Negligent to ignore climate warnings

Negligent to ignore climate warnings

WHEN conservative bodies like the World Bank and the International Energy Agency warn us that we have the narrowest of windows to avert dangerous climate change, only the foolish and criminally negligent political leaders bury their heads in the sand ("Extreme temperature rise coming, warns World Bank", The Age, 20/11). We could be locked into more than 2 degrees of warming as early as 2017 if we continue with business as usual.

We are already seeing extreme weather with less than 1 degree of warming. The state government cannot in all conscience keep talking about exporting soggy brown coal, the dirtiest fuel of of all. Furthermore, Hazelwood, Victoria's dirtiest power station, must be replaced, and incentives for solar power restored and those for fossil fuels abolished. Meanwhile, wind farm restrictions must be sensible, not ridiculously punitive as they now are under the Baillieu government.

Lynne Holroyd, East Hawthorn

Focus on value

I AGREE with Professor Peter Doherty that it seems inevitable that the escalating costs and often small benefits of new drugs should lead to a "rationing" of treatments ("A revolution of tough choices", The Age, 20/11). However, I would express it as The Medical Journal of Australia does, as "looking for value in healthcare" following a research article that identified more than 150 potentially low-value healthcare practices. For example, there has been an explosion in the number of procedures to remove low-risk non-melanotic skin cancers, our most costly cancer treatment. Other recent research has shown emphatically that early referral to specialist and home-based palliative care services helps patients live just as long as if they were taking many of the expensive new cancer drugs, improves the quality of life of the patients and their carers and yet is vastly cheaper.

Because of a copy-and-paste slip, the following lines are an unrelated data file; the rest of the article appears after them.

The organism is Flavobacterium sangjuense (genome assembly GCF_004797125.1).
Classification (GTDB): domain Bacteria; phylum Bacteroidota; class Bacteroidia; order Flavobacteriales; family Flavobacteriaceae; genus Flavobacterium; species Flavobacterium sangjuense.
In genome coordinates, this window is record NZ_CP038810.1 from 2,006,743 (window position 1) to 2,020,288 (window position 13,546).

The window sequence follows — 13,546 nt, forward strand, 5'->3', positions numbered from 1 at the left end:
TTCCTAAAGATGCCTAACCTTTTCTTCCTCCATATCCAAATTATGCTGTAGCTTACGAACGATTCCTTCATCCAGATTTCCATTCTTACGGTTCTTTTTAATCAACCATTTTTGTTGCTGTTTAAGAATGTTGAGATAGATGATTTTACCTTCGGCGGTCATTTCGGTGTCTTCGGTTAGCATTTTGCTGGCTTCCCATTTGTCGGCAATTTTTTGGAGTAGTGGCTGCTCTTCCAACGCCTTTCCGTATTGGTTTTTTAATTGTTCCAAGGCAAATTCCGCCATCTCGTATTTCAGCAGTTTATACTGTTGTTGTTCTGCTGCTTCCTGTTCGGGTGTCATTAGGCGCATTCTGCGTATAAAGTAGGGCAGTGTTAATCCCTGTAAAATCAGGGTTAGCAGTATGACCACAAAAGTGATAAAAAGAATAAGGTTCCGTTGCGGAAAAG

The cost of chemotherapy drugs on the Pharmaceutical Benefits Scheme alone has risen by more than 400 per cent - from $302 million in 2001-02 to $1.2 billion in 2010-11, with very few extra benefits. As Professor Doherty wisely says, "We don't have the resources to do everything." We must now focus much more on what works.

Associate Professor Ian Haines, Malvern

Benefits all round

PETER Doherty's compelling interview frequently refers to dementia - "this terrible disease". He says "I think a lot of people would much prefer to say, 'I'm not going to sit around with Alzheimer's disease"', implying that he fully understands that most of us exist through our minds and our ability to think and communicate. When that is gone, there is not much point in just "being there".